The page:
The University of Twente in the Netherlands has rolled out a unique campus-wide wireless hot spot, claimed to be the biggest in Europe.
Covering 140 hectares (346 acres) with 650 Cisco Aironet 1200 series access points, it supports more than 6,000 students and a staff of 2,500. Built in conjunction with IBM and Cisco, it uses 802.1x-based security.
Most of the network uses 802.11b, but parts run on the faster, newer 802.11a standard. "The 54Mbps system has been introduced as part of the Industrial Design course," spokesperson Wiebe van der Veen told ZDNet UK. "First-year students have a laptop with fast wireless connection, and can run heavy CAD design software, send large images and so on."
He added that the other 54 Mbps standard, 802.11g, would be introduced later.
The project was started two years ago, as part of the university's Wireless Campus project, which has also used WAP and GPRS and in the future will use UMTS, also known as 3G. It has been mostly trouble-free, despite a major fire last November that wiped out the computer centre and all network servers. Van der Veen said that there had been no major problems encountered, except a few reports of interference with sensitive experiments.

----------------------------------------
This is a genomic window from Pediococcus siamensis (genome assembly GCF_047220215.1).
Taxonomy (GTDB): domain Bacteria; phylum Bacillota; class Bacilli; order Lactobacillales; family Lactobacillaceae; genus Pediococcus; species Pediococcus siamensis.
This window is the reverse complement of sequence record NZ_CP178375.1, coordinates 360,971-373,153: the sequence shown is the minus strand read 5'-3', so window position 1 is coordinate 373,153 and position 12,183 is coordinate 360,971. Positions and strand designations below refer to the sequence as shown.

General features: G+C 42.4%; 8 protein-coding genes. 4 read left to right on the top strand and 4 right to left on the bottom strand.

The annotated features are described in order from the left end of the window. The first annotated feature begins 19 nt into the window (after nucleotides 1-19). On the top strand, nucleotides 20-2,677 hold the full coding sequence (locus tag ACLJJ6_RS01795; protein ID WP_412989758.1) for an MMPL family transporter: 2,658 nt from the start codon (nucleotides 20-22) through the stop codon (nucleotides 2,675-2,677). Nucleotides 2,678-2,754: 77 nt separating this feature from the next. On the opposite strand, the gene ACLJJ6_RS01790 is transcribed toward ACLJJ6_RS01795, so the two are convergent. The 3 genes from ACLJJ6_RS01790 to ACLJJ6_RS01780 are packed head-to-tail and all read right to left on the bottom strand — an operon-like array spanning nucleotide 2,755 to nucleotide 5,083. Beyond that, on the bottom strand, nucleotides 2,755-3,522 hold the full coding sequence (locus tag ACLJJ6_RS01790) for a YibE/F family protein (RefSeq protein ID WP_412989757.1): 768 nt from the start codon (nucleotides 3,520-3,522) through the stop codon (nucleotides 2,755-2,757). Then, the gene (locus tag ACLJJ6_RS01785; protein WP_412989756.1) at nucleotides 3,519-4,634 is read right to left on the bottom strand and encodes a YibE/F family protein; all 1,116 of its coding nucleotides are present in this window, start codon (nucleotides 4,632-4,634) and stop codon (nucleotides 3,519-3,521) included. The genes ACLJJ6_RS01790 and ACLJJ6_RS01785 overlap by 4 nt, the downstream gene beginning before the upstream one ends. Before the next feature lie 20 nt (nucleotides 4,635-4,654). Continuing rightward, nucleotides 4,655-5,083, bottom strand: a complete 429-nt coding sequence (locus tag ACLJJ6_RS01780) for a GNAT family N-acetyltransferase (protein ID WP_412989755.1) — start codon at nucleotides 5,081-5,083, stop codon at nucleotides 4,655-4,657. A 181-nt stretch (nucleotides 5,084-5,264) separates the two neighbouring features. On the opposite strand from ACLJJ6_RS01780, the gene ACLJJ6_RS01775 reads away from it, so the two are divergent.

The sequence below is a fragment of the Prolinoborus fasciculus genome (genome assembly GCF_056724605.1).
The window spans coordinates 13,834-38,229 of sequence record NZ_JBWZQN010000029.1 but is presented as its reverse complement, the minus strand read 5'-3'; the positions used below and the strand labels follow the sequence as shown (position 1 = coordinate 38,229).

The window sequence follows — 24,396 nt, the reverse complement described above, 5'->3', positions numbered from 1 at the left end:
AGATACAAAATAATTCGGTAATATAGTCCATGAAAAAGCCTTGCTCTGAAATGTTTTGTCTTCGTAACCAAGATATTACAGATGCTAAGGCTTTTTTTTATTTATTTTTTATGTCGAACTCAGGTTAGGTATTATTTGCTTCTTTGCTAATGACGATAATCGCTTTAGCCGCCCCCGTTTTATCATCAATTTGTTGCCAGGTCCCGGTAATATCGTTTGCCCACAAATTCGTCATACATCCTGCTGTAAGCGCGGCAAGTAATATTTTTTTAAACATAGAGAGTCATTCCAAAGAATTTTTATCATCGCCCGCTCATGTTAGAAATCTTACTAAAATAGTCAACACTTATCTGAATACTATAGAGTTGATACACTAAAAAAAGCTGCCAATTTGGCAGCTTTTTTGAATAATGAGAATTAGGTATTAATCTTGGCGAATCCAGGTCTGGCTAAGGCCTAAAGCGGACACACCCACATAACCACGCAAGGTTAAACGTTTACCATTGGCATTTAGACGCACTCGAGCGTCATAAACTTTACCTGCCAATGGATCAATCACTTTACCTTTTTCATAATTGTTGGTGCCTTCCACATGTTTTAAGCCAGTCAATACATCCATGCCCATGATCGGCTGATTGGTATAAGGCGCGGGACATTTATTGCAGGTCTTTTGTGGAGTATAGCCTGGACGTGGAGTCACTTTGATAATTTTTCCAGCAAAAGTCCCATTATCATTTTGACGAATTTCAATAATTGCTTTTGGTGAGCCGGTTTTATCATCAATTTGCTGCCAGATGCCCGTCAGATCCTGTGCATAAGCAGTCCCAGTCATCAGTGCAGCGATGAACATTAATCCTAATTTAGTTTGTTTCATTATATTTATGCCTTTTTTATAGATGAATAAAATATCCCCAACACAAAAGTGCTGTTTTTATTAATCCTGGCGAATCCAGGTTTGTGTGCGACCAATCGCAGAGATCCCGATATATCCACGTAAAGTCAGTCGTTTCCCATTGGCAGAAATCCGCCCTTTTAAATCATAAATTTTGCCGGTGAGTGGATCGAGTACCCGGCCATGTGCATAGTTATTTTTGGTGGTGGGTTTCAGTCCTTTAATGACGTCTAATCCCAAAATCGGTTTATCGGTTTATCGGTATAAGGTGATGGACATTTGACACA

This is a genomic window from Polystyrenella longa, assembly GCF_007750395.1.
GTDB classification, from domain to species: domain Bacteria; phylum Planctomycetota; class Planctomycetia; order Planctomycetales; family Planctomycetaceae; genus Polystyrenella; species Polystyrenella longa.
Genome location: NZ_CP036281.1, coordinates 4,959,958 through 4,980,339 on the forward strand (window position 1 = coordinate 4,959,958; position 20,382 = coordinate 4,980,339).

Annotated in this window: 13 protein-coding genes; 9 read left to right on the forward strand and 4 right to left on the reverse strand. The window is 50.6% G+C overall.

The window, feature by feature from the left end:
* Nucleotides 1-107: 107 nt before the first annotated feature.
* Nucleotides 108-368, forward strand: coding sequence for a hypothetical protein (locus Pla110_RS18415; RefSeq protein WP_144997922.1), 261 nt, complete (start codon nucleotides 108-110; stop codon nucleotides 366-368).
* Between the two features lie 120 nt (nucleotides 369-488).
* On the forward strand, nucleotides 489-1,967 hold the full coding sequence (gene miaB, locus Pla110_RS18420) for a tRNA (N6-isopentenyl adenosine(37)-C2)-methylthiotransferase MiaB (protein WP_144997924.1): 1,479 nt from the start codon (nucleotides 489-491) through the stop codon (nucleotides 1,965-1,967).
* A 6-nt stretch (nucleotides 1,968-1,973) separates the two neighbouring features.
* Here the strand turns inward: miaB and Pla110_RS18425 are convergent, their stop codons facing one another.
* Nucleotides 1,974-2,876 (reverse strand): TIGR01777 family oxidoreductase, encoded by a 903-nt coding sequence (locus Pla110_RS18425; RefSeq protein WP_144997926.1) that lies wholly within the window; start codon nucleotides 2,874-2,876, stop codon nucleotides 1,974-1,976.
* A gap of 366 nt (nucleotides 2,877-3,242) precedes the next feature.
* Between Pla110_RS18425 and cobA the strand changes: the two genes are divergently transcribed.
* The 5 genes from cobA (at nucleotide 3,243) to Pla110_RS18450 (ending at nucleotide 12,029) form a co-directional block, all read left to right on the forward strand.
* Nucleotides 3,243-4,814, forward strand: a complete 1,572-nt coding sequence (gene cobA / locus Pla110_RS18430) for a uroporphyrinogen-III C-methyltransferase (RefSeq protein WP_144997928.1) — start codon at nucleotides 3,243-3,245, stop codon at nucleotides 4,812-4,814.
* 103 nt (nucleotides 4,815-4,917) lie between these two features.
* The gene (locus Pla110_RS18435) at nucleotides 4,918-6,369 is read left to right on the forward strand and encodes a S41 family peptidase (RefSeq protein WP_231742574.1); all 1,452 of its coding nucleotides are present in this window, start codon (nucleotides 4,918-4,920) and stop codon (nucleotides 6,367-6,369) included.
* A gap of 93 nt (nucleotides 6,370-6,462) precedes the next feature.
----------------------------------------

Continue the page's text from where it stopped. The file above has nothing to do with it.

"Students and staff are quick adopters of these nice facilities," van der Veen said. "The flexible way of teaching that this allows also helps with new students, who have experienced new ways of teaching at school. They're not used to classical ways of knowledge transfer any more."
The University of Twente is one of the biggest users of the Internet in the Netherlands, and hosts a four-yearly hacking conference-cum-festival -- in 2001, called Hackers at Large. The university is also the lead body in a European project called mobilHealth, to link mobile data communications to end-user healthcare. This project is designed to let patients lead a normal life while under continuous remote medical supervision.